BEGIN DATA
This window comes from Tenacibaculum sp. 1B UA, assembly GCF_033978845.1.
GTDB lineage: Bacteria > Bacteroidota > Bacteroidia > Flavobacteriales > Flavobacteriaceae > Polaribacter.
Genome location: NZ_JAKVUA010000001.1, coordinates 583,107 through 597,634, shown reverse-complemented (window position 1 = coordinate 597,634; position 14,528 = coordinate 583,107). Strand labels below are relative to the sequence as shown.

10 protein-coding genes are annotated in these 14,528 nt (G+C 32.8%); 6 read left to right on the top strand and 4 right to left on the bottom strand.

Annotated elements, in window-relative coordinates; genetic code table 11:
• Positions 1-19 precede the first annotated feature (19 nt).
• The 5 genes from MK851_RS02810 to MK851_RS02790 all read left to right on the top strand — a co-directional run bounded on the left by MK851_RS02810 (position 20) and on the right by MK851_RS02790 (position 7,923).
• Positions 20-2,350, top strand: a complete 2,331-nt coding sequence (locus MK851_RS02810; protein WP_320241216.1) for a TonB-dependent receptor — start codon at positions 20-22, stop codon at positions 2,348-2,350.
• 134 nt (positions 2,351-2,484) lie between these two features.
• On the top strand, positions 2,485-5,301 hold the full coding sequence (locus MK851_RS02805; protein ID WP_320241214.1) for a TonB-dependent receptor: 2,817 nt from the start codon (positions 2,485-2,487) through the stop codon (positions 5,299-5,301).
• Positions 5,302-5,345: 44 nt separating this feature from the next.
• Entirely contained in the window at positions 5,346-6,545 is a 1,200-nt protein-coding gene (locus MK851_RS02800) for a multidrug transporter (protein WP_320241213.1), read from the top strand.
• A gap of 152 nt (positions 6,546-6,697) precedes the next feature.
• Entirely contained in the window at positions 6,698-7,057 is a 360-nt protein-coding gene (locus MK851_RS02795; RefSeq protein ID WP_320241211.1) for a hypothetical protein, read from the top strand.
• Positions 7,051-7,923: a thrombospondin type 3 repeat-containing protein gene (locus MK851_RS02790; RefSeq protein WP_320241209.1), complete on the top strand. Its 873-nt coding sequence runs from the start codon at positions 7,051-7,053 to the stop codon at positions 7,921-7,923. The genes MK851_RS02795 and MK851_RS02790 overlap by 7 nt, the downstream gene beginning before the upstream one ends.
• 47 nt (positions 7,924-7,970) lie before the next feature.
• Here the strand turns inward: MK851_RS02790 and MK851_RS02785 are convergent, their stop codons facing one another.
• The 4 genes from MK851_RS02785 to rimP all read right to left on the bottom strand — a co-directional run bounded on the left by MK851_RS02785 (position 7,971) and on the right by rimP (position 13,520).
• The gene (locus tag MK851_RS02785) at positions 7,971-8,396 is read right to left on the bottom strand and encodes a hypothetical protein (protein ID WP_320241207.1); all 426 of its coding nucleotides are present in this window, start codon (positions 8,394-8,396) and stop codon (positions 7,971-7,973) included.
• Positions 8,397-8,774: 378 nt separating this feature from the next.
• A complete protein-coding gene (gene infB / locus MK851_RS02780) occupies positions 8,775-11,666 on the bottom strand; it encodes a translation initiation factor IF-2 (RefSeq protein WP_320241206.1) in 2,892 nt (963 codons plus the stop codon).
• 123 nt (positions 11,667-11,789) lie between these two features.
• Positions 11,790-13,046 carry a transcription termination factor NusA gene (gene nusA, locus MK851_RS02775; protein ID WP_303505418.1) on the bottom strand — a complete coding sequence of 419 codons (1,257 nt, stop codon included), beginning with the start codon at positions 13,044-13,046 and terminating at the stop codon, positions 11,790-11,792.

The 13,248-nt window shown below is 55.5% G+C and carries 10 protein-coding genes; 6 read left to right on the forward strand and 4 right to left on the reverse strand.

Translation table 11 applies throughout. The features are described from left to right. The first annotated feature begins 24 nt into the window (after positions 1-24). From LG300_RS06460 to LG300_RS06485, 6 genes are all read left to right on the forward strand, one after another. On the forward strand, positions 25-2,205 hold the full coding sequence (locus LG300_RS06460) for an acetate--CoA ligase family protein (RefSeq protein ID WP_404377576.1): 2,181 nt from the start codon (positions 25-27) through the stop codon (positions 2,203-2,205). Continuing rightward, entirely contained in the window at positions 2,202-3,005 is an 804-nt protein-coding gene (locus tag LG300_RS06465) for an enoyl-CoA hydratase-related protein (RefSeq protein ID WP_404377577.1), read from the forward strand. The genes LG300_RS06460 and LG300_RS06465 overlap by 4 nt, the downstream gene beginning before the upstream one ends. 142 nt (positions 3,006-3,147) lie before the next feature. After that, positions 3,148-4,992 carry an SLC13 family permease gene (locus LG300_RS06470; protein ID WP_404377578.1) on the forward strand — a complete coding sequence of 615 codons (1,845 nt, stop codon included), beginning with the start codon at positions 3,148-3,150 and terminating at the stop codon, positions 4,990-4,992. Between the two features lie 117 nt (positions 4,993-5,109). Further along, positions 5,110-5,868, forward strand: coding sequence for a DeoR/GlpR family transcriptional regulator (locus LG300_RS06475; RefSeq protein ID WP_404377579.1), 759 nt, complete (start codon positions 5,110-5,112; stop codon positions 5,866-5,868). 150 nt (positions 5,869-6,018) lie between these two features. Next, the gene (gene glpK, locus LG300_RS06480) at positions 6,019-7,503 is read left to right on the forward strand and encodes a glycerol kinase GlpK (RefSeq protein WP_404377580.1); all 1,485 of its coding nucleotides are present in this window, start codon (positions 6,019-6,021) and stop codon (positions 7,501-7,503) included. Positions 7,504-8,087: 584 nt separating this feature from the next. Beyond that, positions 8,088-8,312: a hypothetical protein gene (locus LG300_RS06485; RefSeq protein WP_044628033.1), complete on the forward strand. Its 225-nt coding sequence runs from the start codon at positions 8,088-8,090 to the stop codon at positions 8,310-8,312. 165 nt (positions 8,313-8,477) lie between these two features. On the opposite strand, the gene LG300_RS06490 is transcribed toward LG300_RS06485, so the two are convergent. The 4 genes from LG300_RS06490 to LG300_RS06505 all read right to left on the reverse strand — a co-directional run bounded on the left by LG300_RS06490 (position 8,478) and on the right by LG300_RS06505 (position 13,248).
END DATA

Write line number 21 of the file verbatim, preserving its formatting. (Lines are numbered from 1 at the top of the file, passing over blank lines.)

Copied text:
• A complete protein-coding gene (gene infB / locus MK851_RS02780) occupies positions 8,775-11,666 on the bottom strand; it encodes a translation initiation factor IF-2 (RefSeq protein WP_320241206.1) in 2,892 nt (963 codons plus the stop codon).